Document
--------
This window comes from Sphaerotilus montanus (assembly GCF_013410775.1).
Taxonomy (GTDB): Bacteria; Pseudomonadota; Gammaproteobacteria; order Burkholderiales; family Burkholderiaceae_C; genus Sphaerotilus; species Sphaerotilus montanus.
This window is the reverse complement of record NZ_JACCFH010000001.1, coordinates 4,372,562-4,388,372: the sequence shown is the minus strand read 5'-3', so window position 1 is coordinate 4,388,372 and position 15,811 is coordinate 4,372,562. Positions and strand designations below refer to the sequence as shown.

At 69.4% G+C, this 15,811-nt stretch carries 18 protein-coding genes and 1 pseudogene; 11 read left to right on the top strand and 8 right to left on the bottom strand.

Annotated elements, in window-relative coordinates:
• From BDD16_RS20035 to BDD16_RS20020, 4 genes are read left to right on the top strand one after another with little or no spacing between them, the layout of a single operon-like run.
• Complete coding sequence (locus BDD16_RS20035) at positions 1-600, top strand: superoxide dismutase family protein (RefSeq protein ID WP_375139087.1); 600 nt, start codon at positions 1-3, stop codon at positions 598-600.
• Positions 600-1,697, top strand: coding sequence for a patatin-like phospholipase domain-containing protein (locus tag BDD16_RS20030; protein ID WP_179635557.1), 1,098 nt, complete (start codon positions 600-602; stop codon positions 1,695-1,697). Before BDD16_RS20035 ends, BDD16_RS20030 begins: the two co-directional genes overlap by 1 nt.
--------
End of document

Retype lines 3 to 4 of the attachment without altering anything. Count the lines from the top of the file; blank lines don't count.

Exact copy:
This window is the reverse complement of record NZ_JACCFH010000001.1, coordinates 4,372,562-4,388,372: the sequence shown is the minus strand read 5'-3', so window position 1 is coordinate 4,388,372 and position 15,811 is coordinate 4,372,562. Positions and strand designations below refer to the sequence as shown.

At 69.4% G+C, this 15,811-nt stretch carries 18 protein-coding genes and 1 pseudogene; 11 read left to right on the top strand and 8 right to left on the bottom strand.